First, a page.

Free Men
Want to See
Not Interested
Rate it ½ star
Rate it 1 star
Rate it 1½ stars
Rate it 2 stars
Rate it 2½ stars
Rate it 3 stars
Rate it 3½ stars
Rate it 4 stars
Rate it 4½ stars
Rate it 5 stars
In German-occupied Paris, a young unemployed Algerian named Younes (played by break-out star, Tahar Rahim) earns his living as a black marketeer. Arrested by the French police but given a chance to avoid jail, Younes agrees to spy on the Paris Mosque. The police suspect the Mosque authorities, including its rector Ben Ghabrit, of aiding Muslim Resistance agents and helping North African Jews by giving them false certificates. At the Mosque, Younes meets the Algerian singer Salim Halali, and is moved by Salim's beautiful voice and strong personality. When Younes discovers that Salim is… More
Trailer

Available Online

Rotten Tomatoes Score: 71%

Critic Reviews from Rotten Tomatoes

"Ferroukhi fails to communicate much of the fear and paranoia of living in an occupied city."
‑ Dave Calhoun, Time Out
"Rahim has the eyes of the young Mandy Patinkin. If only he had some of the wildness."
‑ Mark Feeney, Boston Globe
"They are people worth knowing about and pondering in our present, conflicted times."
‑ Philip French, Observer [UK]
"The tension doesn't grip as it should, but it's a worthwhile reminder of a moment of Muslim-Jewish co-operation."
‑ Steve Rose, Guardian
"It's a quietly thoughtful film that eschews cheap sentimentality and - through the assured performance of Rahim - demonstrates that good can come from the most unlikely places."
‑ Tim Evans, Sky Movies
"A cannily shot thriller."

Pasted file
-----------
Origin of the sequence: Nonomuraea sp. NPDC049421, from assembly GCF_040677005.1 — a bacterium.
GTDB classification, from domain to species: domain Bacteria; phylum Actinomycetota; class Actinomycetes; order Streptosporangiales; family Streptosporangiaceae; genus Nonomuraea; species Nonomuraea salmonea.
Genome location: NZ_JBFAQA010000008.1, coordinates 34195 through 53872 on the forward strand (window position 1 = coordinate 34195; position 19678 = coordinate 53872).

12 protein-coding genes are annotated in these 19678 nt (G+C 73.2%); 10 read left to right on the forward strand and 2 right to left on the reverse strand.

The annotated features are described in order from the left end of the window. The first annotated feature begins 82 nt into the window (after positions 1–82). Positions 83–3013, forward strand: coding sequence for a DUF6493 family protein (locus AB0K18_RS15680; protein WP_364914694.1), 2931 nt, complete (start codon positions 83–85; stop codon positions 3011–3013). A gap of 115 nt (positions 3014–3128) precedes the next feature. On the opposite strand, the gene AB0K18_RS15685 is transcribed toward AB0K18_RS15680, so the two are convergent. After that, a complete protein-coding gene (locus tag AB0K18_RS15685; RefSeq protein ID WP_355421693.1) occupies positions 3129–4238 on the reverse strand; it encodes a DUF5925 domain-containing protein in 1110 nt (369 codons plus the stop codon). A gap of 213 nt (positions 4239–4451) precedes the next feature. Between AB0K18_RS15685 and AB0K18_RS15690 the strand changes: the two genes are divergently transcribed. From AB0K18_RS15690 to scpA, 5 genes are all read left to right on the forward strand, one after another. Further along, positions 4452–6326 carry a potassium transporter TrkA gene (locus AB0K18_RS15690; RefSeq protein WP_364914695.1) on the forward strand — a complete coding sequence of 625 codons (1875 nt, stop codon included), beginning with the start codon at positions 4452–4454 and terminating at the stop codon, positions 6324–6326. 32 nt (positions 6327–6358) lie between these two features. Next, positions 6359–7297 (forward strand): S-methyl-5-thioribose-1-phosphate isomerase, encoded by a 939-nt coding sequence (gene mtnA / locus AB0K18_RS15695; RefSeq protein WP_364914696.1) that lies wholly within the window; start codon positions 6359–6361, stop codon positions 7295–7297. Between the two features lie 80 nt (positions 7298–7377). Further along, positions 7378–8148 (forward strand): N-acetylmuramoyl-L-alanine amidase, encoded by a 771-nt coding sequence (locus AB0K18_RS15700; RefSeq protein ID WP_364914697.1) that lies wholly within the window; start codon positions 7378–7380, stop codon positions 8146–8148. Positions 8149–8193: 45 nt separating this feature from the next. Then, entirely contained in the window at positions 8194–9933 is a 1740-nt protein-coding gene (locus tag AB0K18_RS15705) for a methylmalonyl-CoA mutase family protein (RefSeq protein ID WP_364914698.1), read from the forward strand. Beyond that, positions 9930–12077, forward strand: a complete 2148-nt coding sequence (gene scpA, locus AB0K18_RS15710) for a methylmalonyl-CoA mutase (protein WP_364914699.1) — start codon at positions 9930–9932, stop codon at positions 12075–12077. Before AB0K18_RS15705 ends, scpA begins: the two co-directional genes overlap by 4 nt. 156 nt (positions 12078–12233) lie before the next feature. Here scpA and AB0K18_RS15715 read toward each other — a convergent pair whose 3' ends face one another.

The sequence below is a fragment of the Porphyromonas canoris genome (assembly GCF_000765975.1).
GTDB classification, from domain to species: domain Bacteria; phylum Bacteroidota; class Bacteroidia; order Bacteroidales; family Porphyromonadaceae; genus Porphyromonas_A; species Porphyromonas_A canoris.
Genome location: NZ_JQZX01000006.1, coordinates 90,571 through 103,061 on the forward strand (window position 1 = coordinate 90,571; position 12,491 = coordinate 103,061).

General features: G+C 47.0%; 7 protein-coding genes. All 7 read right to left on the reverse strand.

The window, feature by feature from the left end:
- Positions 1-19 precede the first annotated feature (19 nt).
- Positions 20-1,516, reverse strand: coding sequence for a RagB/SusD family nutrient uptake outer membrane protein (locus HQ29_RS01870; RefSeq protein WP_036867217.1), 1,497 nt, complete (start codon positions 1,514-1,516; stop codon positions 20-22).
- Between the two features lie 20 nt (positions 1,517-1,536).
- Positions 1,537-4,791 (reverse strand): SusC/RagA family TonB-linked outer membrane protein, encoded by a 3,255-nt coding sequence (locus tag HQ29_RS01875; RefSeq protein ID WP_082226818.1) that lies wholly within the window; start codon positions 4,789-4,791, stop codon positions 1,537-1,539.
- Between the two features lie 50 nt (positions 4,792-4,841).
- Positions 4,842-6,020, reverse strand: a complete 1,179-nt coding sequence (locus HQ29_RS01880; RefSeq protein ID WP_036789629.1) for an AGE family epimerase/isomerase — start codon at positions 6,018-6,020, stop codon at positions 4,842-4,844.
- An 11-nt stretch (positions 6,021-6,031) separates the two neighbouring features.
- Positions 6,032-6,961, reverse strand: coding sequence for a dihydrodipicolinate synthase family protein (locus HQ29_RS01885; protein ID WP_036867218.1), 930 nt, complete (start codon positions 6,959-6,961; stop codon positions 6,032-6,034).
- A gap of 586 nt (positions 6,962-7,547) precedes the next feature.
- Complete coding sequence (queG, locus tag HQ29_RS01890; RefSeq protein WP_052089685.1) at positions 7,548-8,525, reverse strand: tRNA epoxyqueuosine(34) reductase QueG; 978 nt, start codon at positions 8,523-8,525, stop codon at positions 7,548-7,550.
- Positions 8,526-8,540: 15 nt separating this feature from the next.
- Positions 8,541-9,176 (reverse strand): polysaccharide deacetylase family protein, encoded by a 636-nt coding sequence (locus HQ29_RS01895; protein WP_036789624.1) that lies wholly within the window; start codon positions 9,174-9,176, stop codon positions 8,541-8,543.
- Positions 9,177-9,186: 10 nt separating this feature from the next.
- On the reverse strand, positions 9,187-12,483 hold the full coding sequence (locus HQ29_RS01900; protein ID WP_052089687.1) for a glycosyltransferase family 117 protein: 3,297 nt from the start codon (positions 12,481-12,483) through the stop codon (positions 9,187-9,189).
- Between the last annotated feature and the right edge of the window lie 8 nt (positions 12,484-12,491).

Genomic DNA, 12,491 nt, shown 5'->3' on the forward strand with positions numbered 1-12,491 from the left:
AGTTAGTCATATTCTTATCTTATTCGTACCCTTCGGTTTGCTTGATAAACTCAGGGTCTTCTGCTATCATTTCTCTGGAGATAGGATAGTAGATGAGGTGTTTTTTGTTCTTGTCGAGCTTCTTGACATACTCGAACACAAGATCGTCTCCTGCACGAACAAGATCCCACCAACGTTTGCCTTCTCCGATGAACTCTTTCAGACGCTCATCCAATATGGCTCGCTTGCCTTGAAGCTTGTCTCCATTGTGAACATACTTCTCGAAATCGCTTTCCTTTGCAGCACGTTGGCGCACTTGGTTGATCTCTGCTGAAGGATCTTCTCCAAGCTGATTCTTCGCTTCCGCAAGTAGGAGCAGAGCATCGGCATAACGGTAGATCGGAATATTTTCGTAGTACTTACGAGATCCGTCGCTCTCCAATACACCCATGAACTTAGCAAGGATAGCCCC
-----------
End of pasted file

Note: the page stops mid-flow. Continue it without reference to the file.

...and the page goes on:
‑ Michael Upchurch, Seattle Times
"Free Men offers a pleasing historical escape via a story of everyone setting aside religious, colonial, and ethnic divides to unite against the Nazis."
‑ Alison Willmore, AV Club
"[A] socially nutritious, unimpeachably competent, but shapeless and sluggish wartime drama about the little-known collaboration between North African immigrants and the French Resistance."
‑ Tim Robey, Daily Telegraph
"Free Men tells the little-known true story of a mosque in Paris that sheltered Jewish citizens hiding from the authorities during the second world war."
‑ Antonia Quirke, Financial Times
"Enjoyable French wartime drama that brings a new perspective to a familiar story and features a compelling central performance from Tahar Rahim, but the plot is occasionally frustrating and appears to lack direction."
‑ Matthew Turner, ViewLondon
"The film benefits greatly from Rahim's subtle, effective performance; and it's inevitably heartening to see Jewish and Muslim Algerians identify themselves in national, not ethnic or religious, terms, while fighting a common enemy."
‑ Peter Rainer, Christian Science Monitor
""Free Men" is so-so, but it is driven by a mischievously interesting idea: that Muslims and Jews have more in common than they normally allow."
‑ Kyle Smith, New York Post
"I kept hoping to get caught up in it in more than a coolly intellectual way, but that never happened."
‑ MaryAnn Johanson, Flick Filosopher
"Passionate if insubstantial period piece. Rahim is the real deal, though."
‑ Adam Woodward, Little White Lies
"It may lack the punch of his turn in A Prophet, but Rahim again dominates the screen in an effective wartime thriller."
‑ David Hughes, Empire Magazine
More reviews for Free Men on Rotten Tomatoes